Week 7: Update

Although the snow day last week meant that we lost scanning time we officially only have one more diary to scan. My group and I are excited that the scanning process is almost done and Mrs. Chase has helped us alot throughout the process. I have scanned thirty pages of the last diary and we have started converting the tiffs into pdfs and jpgs. I have also started doing research on events that occurred during the periods Gordon wrote the diaries to include in the timeline. We were having a little trouble getting TimelineJS to show up correctly on our website but I think we have fixed it. We are also starting to setup our website and will begin to enter the diaries as items with their metadata soon. I have also begun looking for Civil War images of Fredericksburg to include in our project on the timeline or in the summery of the Civil War in Fredericksburg.

I feel like our group is doing good and keeping on track. The scanning took a little longer then we expected due to us missing a day and since we all have to use the same machine only one person can scan at a time. I think we are back on track and our next step is to start getting things uploaded to our website. Have a great break everyone!

Limitations of the UMW 3D Laser Scanners

So far the process of 3D laser scanning has been one of my group’s greatest challenges. We met with our technical support a couple of times to learn about the different laser scanners and how to use them. Feeling confident that we could successfully scan the objects, we arranged for the museum curator to bring the bicorne hat and the wedding shoe to UMW for us to scan last week. We tried to scan the shoe first and found that the laser scanner could not distinguish between the black heel and the black rotating platform of the scanner. Then we tried to raise the height of shoe by setting it  on a book covered with a piece of paper. The scan successfully captured the form of the shoe, but it did not apply color, resulting in a lumpy gray object. We found out that neither of the rotating scanners apply color, despite that being one of the requirements we listed when we were learning about the scanners.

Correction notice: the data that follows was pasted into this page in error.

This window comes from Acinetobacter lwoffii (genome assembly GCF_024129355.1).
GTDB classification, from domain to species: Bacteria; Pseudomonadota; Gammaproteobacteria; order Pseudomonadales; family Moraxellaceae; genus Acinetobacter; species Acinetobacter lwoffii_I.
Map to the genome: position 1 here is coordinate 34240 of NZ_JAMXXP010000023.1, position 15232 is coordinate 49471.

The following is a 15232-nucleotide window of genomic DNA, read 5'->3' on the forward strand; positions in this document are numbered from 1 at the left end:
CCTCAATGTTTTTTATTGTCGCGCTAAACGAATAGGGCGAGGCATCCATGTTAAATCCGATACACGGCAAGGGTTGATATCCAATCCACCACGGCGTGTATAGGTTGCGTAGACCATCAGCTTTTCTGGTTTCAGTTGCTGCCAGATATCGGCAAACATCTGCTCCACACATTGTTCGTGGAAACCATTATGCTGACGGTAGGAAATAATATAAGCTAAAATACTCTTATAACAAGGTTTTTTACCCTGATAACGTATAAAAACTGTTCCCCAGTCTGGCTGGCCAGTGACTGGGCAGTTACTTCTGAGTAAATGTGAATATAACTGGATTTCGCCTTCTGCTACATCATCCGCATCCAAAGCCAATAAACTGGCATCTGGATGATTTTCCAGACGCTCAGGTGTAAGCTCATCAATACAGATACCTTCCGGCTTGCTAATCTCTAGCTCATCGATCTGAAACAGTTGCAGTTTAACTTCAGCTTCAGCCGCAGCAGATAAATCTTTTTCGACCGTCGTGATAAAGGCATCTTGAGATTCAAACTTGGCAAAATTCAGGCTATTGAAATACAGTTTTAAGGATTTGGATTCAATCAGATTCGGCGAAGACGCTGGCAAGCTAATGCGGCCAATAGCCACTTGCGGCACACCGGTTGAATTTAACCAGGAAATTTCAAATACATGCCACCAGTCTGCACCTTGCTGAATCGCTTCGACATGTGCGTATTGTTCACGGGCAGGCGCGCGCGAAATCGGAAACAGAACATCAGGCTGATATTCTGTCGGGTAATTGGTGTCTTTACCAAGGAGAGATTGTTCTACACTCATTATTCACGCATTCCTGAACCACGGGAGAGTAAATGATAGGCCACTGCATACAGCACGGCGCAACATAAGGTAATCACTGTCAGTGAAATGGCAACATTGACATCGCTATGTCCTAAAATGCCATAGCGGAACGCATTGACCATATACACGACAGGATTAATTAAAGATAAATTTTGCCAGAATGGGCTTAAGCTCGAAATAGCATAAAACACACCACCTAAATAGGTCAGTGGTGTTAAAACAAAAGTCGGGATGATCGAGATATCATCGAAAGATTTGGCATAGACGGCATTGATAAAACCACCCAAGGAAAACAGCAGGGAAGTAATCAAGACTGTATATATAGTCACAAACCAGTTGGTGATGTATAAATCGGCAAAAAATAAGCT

Yesterday we decided to try to scan the hat at the James Monroe Museum. Initially, we were going to try to use the Xbox Kinect laser scanner. However, first we had problems connecting to the museum’s internet, and then we were unable to get the computer program to recognize the scanner. We ultimately decided to place the hat and its mount on top of a stool to enable us to scan it with the Structure Sensor scanner on the iPad. The base of the hat’s mount reflected light, so the scanner was unable to focus on the hat. Fortunately, we were able to cover the base with paper, allowing us to scan the hat. We found that the Structure Sensor was able to capture the hat’s form and overall color pattern. However, it was not able to scan a deep crevice created by the brim, resulting in a hole in the 3D image. The Structure Sensor was limited in that the image must be scanned at once and cannot be edited or stitched together with another image. Finally, we also had problems getting the file from the iPad because it had to be emailed and the iPad was not connected to the internet.

Hopefully we will be able to find out how to successfully use the Xbox Kinect scanner or be able to check out the school’s laptop since internet access is problematic for the iPad at the museum. We could also try to bring the objects to UMW where we could use either scanner, although it is difficult to find times that work for both the curator and the scanning expert when the room the scanners are in is not occupied.

Mid-Point